New Posts  All Forums:

Posts by KLCCrafts

Thanks for the info!
Can you give us more information on how to make one yourself, please?
http://www.amazon.com/Brachs-Candy-Corn-18-5-oz/dp/B000IDV120/ref=sr_1_2?ie=UTF8&qid=1350160005&sr=8-2&keywords=candy+corn
Thanks for the clarification, icer101. I was so enamored by the taste/texture I didn't think about the stability issue for things other than cupcakes. For the record, here is what Jen says in the recipe post:"Finished CCSMBC is softer then regular but is great for topping cupcakes or using as a filling (damed with regular SMBC I do not put it on the outside of cakes or under fondant (except as a filling) because of the softness, I worry about my layers shifting."
You might want to try FromScratchSF's Cream Cheese Swiss Meringue Buttercream found here:http://cakecentral.com/cake-decorating-ftopict-711181.htmlI made it for the first time this past weekend (also my first time making any type of Meringue Buttercream). My first thought upon tasting it was, "This is like eating ice cream" (except it's not cold!). It is very light and creamy and especially the regular Swiss Meringue flavored with vanilla extract tasted just like vanilla...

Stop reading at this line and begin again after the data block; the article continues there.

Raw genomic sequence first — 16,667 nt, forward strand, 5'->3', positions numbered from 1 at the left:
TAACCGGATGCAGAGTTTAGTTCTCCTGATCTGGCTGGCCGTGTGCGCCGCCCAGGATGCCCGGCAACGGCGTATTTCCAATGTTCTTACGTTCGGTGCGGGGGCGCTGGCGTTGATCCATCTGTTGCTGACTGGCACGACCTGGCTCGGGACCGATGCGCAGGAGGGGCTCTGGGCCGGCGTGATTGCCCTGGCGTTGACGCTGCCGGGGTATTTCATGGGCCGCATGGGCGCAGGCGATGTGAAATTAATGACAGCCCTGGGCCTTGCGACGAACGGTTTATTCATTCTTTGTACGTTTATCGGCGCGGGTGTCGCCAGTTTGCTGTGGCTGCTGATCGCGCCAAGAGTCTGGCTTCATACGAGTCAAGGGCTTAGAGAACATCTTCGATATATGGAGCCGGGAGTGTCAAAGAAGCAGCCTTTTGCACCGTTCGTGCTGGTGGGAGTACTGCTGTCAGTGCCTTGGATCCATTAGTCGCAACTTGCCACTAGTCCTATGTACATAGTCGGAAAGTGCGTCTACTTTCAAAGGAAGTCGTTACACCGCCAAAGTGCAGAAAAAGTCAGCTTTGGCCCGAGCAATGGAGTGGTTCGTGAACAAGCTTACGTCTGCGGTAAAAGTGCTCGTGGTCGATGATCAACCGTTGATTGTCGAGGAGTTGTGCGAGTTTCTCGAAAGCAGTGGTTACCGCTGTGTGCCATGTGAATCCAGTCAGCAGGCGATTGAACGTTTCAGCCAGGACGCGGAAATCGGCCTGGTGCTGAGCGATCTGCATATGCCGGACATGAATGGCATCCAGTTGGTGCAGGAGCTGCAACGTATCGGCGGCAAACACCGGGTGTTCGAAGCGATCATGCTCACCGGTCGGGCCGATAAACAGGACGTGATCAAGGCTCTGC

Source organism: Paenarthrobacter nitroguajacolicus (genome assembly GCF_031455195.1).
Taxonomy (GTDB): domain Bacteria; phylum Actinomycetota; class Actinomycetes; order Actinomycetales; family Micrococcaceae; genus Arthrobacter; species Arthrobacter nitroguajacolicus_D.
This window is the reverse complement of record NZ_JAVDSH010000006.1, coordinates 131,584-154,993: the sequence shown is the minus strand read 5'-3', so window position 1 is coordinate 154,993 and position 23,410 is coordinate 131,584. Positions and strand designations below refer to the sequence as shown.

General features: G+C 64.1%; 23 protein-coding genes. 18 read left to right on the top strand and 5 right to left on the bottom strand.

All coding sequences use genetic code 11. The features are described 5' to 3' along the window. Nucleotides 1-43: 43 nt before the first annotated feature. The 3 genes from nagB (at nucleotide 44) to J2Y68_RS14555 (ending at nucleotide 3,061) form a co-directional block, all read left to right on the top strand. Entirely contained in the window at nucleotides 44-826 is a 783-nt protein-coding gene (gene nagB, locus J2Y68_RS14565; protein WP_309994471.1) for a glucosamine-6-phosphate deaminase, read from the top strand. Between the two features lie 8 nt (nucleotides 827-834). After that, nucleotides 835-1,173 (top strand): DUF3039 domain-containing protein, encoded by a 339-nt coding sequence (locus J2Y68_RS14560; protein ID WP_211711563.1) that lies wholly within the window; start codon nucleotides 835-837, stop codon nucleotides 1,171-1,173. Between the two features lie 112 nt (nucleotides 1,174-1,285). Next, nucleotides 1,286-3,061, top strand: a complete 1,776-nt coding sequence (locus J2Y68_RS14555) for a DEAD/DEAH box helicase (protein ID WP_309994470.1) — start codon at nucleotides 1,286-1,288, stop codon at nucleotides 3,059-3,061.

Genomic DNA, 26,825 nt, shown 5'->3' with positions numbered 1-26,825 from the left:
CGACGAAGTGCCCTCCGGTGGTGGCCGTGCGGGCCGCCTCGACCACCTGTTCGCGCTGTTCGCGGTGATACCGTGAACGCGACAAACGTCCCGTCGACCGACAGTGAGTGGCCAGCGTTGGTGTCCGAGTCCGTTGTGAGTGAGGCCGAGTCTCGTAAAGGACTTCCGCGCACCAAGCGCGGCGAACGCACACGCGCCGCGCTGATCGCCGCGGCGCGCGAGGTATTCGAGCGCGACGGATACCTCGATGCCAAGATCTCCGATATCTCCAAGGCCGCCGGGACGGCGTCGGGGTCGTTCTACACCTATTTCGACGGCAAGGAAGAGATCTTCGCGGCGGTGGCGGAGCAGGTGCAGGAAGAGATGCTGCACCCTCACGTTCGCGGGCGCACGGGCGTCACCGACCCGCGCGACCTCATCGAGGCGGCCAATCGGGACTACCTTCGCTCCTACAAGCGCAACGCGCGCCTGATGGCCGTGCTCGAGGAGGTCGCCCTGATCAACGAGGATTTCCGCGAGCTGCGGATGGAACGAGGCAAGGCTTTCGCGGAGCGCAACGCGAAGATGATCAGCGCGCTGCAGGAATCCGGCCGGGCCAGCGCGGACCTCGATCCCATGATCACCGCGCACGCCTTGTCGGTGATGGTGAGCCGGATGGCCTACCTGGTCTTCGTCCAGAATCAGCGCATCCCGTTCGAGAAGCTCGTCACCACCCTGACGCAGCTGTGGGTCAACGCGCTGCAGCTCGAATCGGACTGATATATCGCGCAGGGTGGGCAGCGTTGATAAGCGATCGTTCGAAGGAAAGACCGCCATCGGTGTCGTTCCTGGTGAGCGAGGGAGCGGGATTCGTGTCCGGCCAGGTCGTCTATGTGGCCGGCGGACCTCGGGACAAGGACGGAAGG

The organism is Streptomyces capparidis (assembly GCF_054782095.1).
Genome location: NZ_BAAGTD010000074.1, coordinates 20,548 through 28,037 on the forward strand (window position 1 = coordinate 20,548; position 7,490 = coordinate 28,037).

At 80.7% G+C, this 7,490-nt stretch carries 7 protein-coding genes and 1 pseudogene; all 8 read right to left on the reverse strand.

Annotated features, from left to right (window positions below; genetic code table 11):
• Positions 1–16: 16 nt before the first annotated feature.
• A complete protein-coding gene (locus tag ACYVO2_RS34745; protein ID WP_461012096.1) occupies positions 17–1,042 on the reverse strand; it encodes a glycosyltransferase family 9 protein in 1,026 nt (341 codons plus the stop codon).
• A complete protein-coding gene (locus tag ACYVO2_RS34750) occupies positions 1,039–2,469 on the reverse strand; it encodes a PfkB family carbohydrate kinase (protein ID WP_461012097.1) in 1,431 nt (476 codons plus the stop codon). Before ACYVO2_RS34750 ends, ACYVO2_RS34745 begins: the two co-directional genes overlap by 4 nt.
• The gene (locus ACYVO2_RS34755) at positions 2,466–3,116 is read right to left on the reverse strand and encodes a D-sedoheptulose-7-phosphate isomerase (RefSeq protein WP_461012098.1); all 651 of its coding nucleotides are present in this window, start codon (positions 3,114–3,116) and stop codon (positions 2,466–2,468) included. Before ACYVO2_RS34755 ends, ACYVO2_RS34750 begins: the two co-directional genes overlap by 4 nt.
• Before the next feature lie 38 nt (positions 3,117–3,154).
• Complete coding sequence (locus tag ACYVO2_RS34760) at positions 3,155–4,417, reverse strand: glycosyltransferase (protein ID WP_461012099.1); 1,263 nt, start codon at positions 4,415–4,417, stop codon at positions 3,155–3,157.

Put 1 T of vinegar in your measuring cup and add enough regular milk to equal 1 cup. This will make sour milk after standing for a few mintues. I have also heard you can use lemon juice instead of the vinegar.
You're situation is similar to mine -- I only recently started baking from scratch (after box mixes for family and friends for 10+ years) and I love it! Definitely learn the science behind why/how baking works. You can start at the library (search for science of baking type titles). As for developing your own recipes, that is a lofty goal which you might be ready for after a lot of experience, but there's absolutely nothing wrong with using another's recipe (even a...
Add a little bit of salt to cut the sweetness. Use popcorn salt (it's finely ground salt) or dissolve regular salt in a tiny bit of liquid to get it to incorporate fully.
Actually you'd want to INCREASE the fat content to get less crusting in your BC.
I'm new to modeling chocolate too and have been trying to get an answer on how it does in the heat and humidity. Does the above warning against summer use apply only to a 50/50 mix or also to straight modeling chocolate? Would it be a mistake to use modeling chocolate to make some small sculpted (free standing) tree trunks in moderate heat/humidity? TIA.
New Posts  All Forums: